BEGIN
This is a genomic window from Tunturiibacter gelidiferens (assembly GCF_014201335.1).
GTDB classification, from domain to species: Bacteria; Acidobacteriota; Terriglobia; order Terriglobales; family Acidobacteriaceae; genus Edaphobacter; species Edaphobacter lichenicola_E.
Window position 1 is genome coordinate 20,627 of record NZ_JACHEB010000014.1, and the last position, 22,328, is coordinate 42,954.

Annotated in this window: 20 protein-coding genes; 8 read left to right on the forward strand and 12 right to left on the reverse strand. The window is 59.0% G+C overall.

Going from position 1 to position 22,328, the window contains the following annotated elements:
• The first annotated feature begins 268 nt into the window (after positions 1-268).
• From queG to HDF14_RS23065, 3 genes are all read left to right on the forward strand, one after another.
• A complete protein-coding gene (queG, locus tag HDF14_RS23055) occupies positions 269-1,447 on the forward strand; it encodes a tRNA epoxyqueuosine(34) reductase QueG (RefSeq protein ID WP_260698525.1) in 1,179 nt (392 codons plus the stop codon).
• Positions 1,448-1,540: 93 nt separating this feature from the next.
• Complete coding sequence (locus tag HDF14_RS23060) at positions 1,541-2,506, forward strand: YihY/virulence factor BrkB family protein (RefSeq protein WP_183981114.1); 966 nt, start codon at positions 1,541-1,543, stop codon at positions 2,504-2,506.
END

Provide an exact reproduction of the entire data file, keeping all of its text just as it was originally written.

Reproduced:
This is a genomic window from Tunturiibacter gelidiferens (assembly GCF_014201335.1).
GTDB classification, from domain to species: Bacteria; Acidobacteriota; Terriglobia; order Terriglobales; family Acidobacteriaceae; genus Edaphobacter; species Edaphobacter lichenicola_E.
Window position 1 is genome coordinate 20,627 of record NZ_JACHEB010000014.1, and the last position, 22,328, is coordinate 42,954.

Annotated in this window: 20 protein-coding genes; 8 read left to right on the forward strand and 12 right to left on the reverse strand. The window is 59.0% G+C overall.

Going from position 1 to position 22,328, the window contains the following annotated elements:
• The first annotated feature begins 268 nt into the window (after positions 1-268).
• From queG to HDF14_RS23065, 3 genes are all read left to right on the forward strand, one after another.
• A complete protein-coding gene (queG, locus tag HDF14_RS23055) occupies positions 269-1,447 on the forward strand; it encodes a tRNA epoxyqueuosine(34) reductase QueG (RefSeq protein ID WP_260698525.1) in 1,179 nt (392 codons plus the stop codon).
• Positions 1,448-1,540: 93 nt separating this feature from the next.
• Complete coding sequence (locus tag HDF14_RS23060) at positions 1,541-2,506, forward strand: YihY/virulence factor BrkB family protein (RefSeq protein WP_183981114.1); 966 nt, start codon at positions 1,541-1,543, stop codon at positions 2,504-2,506.